Noting that that entitlement had been conferred on him on the date of ratification and subsisted both on 12 March 1996, the date on which he had lodged his application with the Commission, and on 19 December 2002, the date of its decision on admissibility, the Court held that it had temporal jurisdiction to entertain the application. It also held that it could have regard to the facts prior to ratification inasmuch as they could be considered to have created a situation extending beyond that date or might be relevant for the understanding of facts occurring after that date (see Broniowski v. Poland (dec.) [GC], no. 31443/96, ECHR 2002-X,§ 74-77).
123. However, the date from which the Court has jurisdiction ratione temporis not only marks the beginning the period throughout which, up to the present day, acts or omissions of the Polish State will be assessed by the Court from the point of view of their compliance with the Convention, but is also relevant for the determination of the actual content and scope of the applicant’s legal interest guaranteed by Polish law to be considered under Article 1 of Protocol No. 1.
124. While the historical background of the case, including the post-war delimitations of State borders, the resultant migration of persons affected by those events and the Republican Agreements, in which the applicant’s entitlement to compensation originated [?], is certainly important for the understanding of the complex legal and factual situation obtaining today, the Court will not consider any legal, moral, social, financial or other obligations of the Polish State arising from the fact that owners of property beyond the Bug River were dispossessed and forced to migrate by the Soviet Union after the Second World War. In particular, it will not deal with the issue whether Poland’s obligation under the Republican Agreements to return to those persons the value of the property abandoned in the former Soviet republics might have any bearing on the scope of the applicant’s right under domestic legislation and under the Convention and whether Poland honoured the obligations it had taken upon itself by virtue of those Agreements.
125. The sole issue before the Court is whether Article 1 of Protocol No. 1 was violated by reason of the Polish State’s acts and omissions in relation to the implementation of the applicant’s entitlement to compensatory property, which was vested in him by Polish legislation on the date of the Protocol’s entry into force and which subsisted on 12 March 1996, the date on which he lodged his application with the Commission. [?]
The Court’s assessment
129. The concept of “possessions” in the first part of Article 1 of Protocol No. 1 has an autonomous meaning which is not limited to the ownership of material goods and is independent from the formal classification in domestic law. In the same way as material goods, certain other rights and interests constituting assets can also be regarded as “property rights”, and thus as “possessions” for the purposes of this provision. In each case the issue that needs to be examined is whether the circumstances of the case, considered as a whole, conferred on the applicant title to a substantive interest protected by Article 1 of Protocol No. 1 (see Iatridis v. Greece[GC], no. 31107/96,§ 54, ECHR 1999-II, and Beyeler v. Italy [GC], no. 33202/96,§ 100, ECHR 2000-I).130. When declaring the application admissible, the Court rejected the Government’s arguments as to the inapplicability of Article 1 of Protocol No. 1. It found that the applicant had a proprietary interest eligible for protection under that Article. It further noted that the applicant’s entitlement had continuously had a legal basis in domestic legislation which had subsisted after 10 October 1994 and that it was defined by the Polish Supreme Court as, inter alia, a “debt chargeable to the State Treasury” which had “a pecuniary and inheritable character” (see Broniowski v. Poland (dec.), cited above,§ 97-101).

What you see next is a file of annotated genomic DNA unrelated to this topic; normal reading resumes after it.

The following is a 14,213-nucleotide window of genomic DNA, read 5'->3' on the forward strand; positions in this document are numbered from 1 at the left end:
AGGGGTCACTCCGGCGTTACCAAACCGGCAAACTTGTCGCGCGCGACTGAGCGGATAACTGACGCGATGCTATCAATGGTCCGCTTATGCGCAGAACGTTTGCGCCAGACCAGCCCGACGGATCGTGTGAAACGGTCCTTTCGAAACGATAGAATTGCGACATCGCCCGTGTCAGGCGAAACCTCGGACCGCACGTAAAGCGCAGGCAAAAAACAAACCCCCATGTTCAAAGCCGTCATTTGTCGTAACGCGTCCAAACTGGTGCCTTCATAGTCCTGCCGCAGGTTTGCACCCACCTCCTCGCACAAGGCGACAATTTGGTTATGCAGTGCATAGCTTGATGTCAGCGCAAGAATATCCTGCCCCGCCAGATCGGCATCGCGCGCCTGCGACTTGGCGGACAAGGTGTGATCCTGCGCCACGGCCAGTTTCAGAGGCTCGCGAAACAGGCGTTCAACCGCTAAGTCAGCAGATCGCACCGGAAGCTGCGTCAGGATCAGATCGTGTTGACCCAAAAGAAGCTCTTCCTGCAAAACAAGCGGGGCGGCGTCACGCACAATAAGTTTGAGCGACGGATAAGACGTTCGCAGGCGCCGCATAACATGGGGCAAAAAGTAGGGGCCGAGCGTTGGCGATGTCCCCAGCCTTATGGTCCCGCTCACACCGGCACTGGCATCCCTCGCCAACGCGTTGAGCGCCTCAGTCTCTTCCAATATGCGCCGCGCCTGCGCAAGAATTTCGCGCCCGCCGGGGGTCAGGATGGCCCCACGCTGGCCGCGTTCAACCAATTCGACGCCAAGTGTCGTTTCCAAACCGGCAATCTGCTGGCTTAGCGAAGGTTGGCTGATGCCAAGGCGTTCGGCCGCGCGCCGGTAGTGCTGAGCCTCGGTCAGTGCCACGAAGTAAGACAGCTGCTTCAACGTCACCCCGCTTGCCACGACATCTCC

131. Subsequently, when ruling in December 2002 on the application brought by the Ombudsman [?], the Constitutional Court described the applicant’s entitlement as the “right to credit”, having a “special nature as an independent property right”, which “should be recognised as enjoying the constitutionally guaranteed protection of property rights” and which was a “special property right of a public-law nature”. While the Constitutional Court accepted that the materialisation of that right depended on action by an entitled person, it rejected the idea that the right did not exist until its realisation through a successful bid at an auction for the sale of State property. In sum, the Constitutional Court had no doubts that the right to credit was subject to protection under Article 1 of Protocol No. 1 [?].
In the judgment of 21 November 2003 that followed the above ruling, the Polish Supreme Court considered that the right to credit was a “particular proprietary right” of a “pecuniary value”, which was “inheritable and transferable in a specific manner” and whose substance consisted in “the possibility of having a certain pecuniary obligation satisfied through the use of the so-called ‘Bug River money’ ” [?].
The Court subscribes to the analysis, in Convention terms, made by the highest Polish judicial authorities of the entitlement which was conferred on the applicant by Polish legislation. It finds nothing in the Government’s present arguments to change the conclusion that, as has already been established in the decision on admissibility, the applicant’s right to credit constitutes a “possession” within the meaning of Article 1 of Protocol No. 1. [?]